Live performance has been fundamental to Charles Atlas’s art for more than 30 years. He made his first video work, Blue Studio: Five Segments, 1975–76, with Nam June Paik and Merce Cunningham, two giants of harnessing chance procedure to real time creation. Atlas began in film. From 1978–83 he was Cunningham’s filmmaker-in-residence, during which he observed and participated in the myriad avant-garde collaborative strategies for which his dance company is renowned. In the 1980s Atlas frequently worked with the Television Laboratory at WNET-TV 13 in New York, which gave independent artists free access to industrial broadcasting and the audiences associated with that. In addition to the ways that dance brought Atlas into contact with musicians and composers, he was also an avatar of New York’s downtown music scene. His 1989 video, Put the Blood in the Music, captured Sonic Youth, John Zorn and Arto Lindsay’s Ambitious Lovers at a moment that the experimental underground was issuing a forceful challenge and irrevocable change of terms to the pop mainstream.

Lately Atlas has joyously renewed his commitment to playing with musicians, notable among them Antony and the Johnsons and Christian Fennesz. In Toronto, Atlas debuts a new collaboration with a fellow New Yorker, Alan Licht. Atlas draws on all aspects of his experience in his live video mixes. His source material consists largely of anonymous film excerpts that loop compulsively in unrequited time frames. He portrays repetitive figural and psychic gestures (or their prosthetic expressions) through a combination of feeling and appearance. Atlas deftly manipulates these stock images. Color, contrast and combination morph and dissolve through a cascade of techniques that hearken back not only to the example of Paik but the other pioneers of handmade video such as Woody and Steina Vasulka, Peter Campus and Ed Emshwhiller. Atlas’s layered, dream atmospheres can pass from sensuality to violence in a moment.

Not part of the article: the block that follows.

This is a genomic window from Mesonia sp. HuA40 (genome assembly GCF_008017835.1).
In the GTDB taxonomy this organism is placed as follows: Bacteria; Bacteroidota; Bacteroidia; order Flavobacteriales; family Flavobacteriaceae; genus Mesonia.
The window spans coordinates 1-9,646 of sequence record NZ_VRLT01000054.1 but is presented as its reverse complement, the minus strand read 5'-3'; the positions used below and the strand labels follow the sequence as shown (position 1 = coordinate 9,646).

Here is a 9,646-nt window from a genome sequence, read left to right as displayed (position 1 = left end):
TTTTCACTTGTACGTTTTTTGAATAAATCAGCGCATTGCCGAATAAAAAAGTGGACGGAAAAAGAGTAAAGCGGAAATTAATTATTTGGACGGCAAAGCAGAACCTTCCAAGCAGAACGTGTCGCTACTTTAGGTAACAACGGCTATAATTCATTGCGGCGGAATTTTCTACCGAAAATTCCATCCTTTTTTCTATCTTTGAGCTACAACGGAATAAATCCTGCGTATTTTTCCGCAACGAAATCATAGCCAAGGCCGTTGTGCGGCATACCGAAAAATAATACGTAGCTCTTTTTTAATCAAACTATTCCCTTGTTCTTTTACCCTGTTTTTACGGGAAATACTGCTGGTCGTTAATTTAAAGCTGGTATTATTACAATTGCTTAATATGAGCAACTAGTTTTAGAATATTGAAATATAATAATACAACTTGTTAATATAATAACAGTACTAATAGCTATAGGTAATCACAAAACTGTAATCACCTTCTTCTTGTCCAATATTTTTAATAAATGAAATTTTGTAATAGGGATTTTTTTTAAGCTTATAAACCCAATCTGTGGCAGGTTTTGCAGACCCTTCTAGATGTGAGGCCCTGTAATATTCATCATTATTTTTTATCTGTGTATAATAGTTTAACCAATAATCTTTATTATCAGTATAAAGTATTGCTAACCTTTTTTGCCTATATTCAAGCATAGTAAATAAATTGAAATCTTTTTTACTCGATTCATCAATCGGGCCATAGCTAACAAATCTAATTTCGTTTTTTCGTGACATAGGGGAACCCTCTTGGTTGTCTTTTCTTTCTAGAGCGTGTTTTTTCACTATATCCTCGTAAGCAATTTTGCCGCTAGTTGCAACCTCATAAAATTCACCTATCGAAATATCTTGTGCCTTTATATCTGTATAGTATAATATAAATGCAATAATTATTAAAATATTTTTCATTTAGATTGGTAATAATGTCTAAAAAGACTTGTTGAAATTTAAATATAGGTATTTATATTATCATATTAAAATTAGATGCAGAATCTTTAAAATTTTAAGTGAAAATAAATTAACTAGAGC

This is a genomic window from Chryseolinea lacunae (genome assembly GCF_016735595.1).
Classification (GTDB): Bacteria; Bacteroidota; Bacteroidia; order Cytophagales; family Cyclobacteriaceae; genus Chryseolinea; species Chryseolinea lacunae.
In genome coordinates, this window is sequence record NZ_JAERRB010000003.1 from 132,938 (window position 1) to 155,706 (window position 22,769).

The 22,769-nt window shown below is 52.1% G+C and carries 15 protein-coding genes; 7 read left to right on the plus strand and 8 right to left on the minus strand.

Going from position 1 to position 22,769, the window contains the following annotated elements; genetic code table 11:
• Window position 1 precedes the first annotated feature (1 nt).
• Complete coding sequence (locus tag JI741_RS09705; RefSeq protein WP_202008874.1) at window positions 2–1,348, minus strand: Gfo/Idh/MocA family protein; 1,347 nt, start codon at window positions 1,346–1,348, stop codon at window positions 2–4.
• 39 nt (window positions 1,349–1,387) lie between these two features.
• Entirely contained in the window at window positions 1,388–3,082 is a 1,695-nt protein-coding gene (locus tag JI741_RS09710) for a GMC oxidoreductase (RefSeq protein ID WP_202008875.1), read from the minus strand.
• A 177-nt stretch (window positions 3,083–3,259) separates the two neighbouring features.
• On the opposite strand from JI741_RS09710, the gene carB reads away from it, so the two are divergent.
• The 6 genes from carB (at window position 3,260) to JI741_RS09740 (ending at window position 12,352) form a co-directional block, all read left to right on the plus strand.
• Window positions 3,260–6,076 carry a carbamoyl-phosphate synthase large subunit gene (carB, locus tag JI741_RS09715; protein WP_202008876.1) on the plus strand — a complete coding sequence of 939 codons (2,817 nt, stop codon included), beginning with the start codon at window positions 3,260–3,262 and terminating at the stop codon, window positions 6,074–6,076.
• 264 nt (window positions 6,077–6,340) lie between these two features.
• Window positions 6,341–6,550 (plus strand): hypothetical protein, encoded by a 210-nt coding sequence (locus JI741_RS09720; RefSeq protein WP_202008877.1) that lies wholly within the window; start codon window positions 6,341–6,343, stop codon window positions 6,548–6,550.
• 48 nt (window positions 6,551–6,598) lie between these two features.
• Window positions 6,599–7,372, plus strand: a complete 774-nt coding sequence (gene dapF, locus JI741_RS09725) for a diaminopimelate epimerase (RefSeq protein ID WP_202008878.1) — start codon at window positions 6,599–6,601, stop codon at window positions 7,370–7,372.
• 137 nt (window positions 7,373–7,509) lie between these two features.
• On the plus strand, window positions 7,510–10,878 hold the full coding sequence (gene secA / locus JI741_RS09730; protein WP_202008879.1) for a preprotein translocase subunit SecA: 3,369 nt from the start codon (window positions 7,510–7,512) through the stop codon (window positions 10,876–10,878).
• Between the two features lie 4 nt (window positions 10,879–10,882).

Composer, guitarist and electronic musician Alan Licht coalesces minimalism, noise and pop into waves of feedback, drone and volume washing against the solid footings of song elements. He too has a long involvement with creating sound for the moving image, and vice versa.